“Terrorist activity has shown that we must remain extremely vigilant: the threat remains real and even direct for many States”, Vladimir Voronkov said, speaking from New York.
He warned that the COVID-19 pandemic has only amplified the need for action, as terrorists take advantage of the crisis to exploit new technologies and linkages with organized crime groups.
“Terrorists have sought to exploit disruptions arising from COVID-19. They have sought to benefit from the setbacks to the development and human rights agendas, riding on the wavetops of polarization and hate speech amplified by the pandemic,” he said.
“The threat has become even more difficult to prevent, with low-cost, low-tech attacks against soft targets by so called lone wolves.”
Two decades of global cooperation
The Security Council convened the ministerial-level meeting to review global cooperation in combatting terrorism in the 20 years since members unanimously adopted a resolution following the September 11 attacks against the United States.
Resolution 1373 called for criminalizing terrorism financing, and for greater information sharing by States, among other measures. The Council also established a Counter-Terrorism Committee to monitor its implementation.
Michèle Coninsx, Executive Director of a special political mission that assists the Committee, known as CTED, outlined how the terrorist threat has evolved during this period, which spans the “dramatic rise” of ISIL, or Daesh, in Iraq and Syria, and its subsequent territorial defeat.
She said its “destructive legacy” will continue to occupy the global agenda, as victims and survivors seek justice and countries work to address the problem of foreign terrorist fighters who associated themselves with the extremist Islamist group.
Right-wing terrorism a concern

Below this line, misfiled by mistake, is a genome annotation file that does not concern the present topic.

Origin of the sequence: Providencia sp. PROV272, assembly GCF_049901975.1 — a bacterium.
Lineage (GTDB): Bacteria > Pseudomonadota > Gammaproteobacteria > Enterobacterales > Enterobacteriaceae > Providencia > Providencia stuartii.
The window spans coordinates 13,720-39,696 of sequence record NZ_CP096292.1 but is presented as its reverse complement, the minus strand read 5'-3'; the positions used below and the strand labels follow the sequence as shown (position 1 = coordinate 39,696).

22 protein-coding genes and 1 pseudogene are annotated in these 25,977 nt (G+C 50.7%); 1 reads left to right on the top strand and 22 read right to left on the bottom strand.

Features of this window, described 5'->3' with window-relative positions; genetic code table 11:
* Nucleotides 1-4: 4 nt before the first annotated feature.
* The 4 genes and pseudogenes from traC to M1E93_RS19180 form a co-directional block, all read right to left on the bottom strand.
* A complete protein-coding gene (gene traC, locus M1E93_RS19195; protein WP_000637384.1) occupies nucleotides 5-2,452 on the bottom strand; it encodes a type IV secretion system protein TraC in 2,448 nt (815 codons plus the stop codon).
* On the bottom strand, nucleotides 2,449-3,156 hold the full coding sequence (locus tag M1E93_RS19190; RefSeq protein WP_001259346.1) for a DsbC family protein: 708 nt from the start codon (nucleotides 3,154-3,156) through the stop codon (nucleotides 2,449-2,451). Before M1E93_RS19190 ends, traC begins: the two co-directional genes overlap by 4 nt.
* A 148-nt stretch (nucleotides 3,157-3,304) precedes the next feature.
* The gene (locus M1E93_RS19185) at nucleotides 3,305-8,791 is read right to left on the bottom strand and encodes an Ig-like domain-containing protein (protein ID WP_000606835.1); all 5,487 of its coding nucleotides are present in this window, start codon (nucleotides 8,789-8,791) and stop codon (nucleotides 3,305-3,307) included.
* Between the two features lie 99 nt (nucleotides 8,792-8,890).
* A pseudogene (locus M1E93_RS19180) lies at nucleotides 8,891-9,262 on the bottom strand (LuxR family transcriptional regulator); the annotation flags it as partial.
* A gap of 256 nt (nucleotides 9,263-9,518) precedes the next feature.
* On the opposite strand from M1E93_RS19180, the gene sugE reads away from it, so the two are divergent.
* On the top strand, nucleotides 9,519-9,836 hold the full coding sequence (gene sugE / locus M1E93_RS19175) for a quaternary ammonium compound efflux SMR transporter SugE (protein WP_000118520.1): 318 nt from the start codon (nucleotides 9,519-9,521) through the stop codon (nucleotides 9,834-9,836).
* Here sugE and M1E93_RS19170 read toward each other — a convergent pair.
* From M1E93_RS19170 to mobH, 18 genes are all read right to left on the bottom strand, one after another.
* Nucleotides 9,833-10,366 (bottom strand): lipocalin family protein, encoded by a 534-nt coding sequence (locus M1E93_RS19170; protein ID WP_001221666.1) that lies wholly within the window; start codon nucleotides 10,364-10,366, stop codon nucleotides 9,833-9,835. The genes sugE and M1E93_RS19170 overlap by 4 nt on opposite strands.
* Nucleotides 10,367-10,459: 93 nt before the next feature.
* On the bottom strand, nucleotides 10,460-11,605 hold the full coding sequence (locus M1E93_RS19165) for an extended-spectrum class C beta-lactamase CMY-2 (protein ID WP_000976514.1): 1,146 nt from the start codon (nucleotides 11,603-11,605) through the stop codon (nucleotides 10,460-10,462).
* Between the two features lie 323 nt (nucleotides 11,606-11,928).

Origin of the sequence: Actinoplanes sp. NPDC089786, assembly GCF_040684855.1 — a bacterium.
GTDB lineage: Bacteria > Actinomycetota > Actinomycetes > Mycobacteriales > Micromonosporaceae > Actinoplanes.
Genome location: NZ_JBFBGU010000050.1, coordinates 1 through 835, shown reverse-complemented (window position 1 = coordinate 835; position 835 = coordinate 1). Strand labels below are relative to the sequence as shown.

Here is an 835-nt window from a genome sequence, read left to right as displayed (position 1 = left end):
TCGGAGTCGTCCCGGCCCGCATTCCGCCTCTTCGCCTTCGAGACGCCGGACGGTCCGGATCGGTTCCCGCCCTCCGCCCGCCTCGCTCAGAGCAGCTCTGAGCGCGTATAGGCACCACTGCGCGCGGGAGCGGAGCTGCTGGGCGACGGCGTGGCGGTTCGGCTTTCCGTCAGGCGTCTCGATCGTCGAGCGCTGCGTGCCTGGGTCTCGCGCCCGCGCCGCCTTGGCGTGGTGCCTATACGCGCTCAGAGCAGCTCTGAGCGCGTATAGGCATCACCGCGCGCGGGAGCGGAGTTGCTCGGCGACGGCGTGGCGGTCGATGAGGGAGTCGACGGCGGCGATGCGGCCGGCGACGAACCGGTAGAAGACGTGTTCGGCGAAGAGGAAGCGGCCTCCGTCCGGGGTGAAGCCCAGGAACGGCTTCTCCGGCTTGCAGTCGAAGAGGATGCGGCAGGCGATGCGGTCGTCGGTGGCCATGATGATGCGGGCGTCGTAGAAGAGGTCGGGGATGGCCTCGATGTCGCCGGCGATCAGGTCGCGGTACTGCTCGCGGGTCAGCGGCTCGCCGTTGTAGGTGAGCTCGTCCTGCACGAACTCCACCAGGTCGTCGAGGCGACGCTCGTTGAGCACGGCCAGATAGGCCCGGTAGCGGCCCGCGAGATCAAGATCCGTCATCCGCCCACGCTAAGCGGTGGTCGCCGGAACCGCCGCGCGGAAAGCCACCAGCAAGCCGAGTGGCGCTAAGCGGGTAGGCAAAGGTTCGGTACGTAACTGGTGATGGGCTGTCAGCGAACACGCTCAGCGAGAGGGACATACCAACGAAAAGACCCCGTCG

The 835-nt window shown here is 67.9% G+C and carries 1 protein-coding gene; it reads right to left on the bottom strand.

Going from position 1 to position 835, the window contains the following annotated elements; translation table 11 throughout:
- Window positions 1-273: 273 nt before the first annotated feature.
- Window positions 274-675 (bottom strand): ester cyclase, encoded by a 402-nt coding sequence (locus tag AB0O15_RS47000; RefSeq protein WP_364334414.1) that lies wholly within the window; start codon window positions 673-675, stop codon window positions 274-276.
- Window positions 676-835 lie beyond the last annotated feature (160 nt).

Meanwhile, ISIL affiliates have sprung up in other parts of the world, including in parts of Asia and Africa, and other challenges have emerged.
“The proliferation of extreme right-wing, or racially and ethnically motivated, terrorism is also a cause of increasing concern”, said Ms. Coninsx, the CTED Executive Director.
“And countering use of the Internet and other virtual platforms by terrorist groups for recruitment, financing, and planning purposes will also remain a priority, as will continued efforts to counter terrorism financing.”
Civil society partnership
Promoting deeper engagement with civil society groups is another area for action, according to Fatima Akilu from Nigeria.
The former civil servant left Government in 2015 to form the Neem Foundation, which has designed numerous programmes to respond to the Boko Haram insurgency in the north and in the Lake Chad Basin region.
Ms. Akilu said non-governmental organizations are in the unique position of being able to advise the authorities on counter-terrorism while also providing evidence that can inform related policies.
“If invited, we can help build the capacity of States to prevent terrorism, especially in the areas of negotiation, rehabilitation, reintegration, services for women and girls, as well as adherence to human rights norms”, she told ambassadors.
Mr. Voronkov, the UN Under-Secretary-General for Counter-Terrorism, also stressed the need for better engagement with civil society, but also with youth, the business sector, and the scientific community.
He called for boosting international cooperation against terrorism, and for renewed commitment to address underlying factors that drive its spread, while underlining the role of the Security Council in ensuring global unity against this persistent threat.
“Your voice is critical to emphasize that preventing and countering terrorism is necessary to facilitate decisive progress on the interlinked peace and security, sustainable development, and human rights agendas,” he said.